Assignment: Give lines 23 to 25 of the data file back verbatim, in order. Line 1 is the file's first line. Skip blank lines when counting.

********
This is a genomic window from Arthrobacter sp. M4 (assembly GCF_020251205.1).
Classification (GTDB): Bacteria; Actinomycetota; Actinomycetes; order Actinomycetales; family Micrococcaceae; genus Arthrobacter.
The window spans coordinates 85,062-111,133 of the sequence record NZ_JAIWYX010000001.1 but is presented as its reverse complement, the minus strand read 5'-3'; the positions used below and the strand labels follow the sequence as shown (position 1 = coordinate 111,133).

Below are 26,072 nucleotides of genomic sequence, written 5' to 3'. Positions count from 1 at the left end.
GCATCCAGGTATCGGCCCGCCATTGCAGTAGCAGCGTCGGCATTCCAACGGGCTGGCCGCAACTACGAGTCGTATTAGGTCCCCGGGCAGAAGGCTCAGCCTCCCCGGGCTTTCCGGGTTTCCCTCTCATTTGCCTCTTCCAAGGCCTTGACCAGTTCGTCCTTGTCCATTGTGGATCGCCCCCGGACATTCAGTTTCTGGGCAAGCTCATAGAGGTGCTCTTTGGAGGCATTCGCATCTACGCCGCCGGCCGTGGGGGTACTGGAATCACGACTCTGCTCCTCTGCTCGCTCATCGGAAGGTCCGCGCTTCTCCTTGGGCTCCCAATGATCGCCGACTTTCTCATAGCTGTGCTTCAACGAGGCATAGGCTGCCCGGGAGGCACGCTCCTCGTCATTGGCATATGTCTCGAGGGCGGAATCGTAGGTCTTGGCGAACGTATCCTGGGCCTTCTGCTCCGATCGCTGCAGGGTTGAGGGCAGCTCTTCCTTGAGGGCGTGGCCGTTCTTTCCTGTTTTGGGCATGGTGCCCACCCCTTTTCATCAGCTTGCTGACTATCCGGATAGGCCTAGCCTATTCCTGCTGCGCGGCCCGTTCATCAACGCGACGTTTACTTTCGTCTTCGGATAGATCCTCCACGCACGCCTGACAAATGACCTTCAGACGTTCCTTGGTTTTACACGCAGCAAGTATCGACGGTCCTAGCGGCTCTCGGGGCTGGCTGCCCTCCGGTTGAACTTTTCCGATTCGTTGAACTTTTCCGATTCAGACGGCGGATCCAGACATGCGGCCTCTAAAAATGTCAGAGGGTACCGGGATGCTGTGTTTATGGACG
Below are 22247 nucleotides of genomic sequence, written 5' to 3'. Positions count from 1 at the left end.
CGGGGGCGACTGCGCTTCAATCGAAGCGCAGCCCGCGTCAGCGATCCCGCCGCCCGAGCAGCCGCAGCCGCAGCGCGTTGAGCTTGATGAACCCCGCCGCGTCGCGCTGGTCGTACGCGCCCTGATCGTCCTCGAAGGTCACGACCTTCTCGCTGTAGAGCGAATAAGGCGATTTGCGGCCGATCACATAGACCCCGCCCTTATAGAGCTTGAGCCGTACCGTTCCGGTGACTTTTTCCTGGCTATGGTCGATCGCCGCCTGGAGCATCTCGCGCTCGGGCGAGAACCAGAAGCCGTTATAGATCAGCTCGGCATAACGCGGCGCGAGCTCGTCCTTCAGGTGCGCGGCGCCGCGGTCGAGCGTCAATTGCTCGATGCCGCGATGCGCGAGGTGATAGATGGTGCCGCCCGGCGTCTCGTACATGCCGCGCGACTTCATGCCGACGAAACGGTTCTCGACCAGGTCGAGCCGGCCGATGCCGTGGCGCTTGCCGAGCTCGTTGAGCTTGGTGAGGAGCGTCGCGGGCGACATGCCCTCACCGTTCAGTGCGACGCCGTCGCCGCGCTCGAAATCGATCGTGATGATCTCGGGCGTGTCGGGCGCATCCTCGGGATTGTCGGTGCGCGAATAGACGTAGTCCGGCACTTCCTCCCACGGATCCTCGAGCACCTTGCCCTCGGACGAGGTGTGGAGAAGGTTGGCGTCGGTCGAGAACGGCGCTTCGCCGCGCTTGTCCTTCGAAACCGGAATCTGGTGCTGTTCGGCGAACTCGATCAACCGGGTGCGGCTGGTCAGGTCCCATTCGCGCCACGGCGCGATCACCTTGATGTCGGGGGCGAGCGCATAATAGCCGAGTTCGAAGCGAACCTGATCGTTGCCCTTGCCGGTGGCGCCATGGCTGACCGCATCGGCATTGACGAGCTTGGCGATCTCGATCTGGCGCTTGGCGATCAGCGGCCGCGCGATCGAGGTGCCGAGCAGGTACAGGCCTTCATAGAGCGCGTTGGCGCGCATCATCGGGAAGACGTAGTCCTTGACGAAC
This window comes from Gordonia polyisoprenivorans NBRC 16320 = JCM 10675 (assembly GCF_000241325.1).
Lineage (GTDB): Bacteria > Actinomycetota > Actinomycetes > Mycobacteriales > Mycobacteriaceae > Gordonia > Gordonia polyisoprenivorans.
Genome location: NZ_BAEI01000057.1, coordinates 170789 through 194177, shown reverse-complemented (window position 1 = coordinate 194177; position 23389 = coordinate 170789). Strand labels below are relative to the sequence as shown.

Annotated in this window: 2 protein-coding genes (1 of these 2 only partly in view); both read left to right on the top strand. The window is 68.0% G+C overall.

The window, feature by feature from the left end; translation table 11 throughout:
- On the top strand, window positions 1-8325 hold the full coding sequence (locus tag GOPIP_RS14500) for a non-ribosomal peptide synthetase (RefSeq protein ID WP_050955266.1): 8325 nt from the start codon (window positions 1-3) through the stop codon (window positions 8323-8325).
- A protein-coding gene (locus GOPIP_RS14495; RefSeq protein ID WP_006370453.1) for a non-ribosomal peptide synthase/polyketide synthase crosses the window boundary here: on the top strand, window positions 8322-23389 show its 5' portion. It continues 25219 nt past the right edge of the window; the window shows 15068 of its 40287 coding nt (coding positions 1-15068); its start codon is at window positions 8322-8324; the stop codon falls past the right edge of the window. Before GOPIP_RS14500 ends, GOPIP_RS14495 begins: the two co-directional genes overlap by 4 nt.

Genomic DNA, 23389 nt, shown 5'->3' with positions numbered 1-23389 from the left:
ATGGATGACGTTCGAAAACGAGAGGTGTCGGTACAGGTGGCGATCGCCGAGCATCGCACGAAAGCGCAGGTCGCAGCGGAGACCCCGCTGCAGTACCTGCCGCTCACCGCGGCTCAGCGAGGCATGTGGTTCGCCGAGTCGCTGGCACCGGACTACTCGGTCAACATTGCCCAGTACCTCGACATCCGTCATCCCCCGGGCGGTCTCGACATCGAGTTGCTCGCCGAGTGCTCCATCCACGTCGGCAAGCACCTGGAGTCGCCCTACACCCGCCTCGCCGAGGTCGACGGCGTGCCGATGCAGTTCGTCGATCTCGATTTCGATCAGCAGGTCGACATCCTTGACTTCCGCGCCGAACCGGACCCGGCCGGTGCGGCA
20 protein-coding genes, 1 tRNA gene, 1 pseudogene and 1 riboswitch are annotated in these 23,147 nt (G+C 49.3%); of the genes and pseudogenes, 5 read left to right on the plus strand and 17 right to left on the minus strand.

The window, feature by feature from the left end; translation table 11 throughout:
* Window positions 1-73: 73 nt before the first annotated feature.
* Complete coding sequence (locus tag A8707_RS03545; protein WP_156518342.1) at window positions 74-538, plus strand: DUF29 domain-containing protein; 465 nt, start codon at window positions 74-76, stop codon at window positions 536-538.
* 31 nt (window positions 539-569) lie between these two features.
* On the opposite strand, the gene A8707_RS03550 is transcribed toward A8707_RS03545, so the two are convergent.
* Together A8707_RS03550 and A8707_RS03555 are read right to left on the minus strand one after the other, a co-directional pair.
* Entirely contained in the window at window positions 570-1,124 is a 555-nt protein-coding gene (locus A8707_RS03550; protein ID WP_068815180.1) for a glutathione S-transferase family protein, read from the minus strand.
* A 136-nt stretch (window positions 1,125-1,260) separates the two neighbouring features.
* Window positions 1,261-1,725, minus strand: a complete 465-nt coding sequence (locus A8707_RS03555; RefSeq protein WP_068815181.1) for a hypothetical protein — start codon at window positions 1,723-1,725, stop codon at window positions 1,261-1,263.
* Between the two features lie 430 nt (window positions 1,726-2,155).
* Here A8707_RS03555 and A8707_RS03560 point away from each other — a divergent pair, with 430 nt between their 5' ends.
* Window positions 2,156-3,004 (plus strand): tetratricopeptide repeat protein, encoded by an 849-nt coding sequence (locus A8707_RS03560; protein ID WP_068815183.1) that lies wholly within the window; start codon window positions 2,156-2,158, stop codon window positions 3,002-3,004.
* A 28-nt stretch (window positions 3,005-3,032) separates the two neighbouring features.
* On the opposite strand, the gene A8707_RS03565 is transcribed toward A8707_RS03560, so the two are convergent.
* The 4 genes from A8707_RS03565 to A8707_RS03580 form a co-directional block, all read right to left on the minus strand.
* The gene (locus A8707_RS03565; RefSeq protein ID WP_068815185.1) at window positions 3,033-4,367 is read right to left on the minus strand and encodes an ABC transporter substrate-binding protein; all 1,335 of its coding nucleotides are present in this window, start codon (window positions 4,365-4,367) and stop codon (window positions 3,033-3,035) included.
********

* Together A8707_RS03550 and A8707_RS03555 are read right to left on the minus strand one after the other, a co-directional pair.
* Entirely contained in the window at window positions 570-1,124 is a 555-nt protein-coding gene (locus A8707_RS03550; protein ID WP_068815180.1) for a glutathione S-transferase family protein, read from the minus strand.
* A 136-nt stretch (window positions 1,125-1,260) separates the two neighbouring features.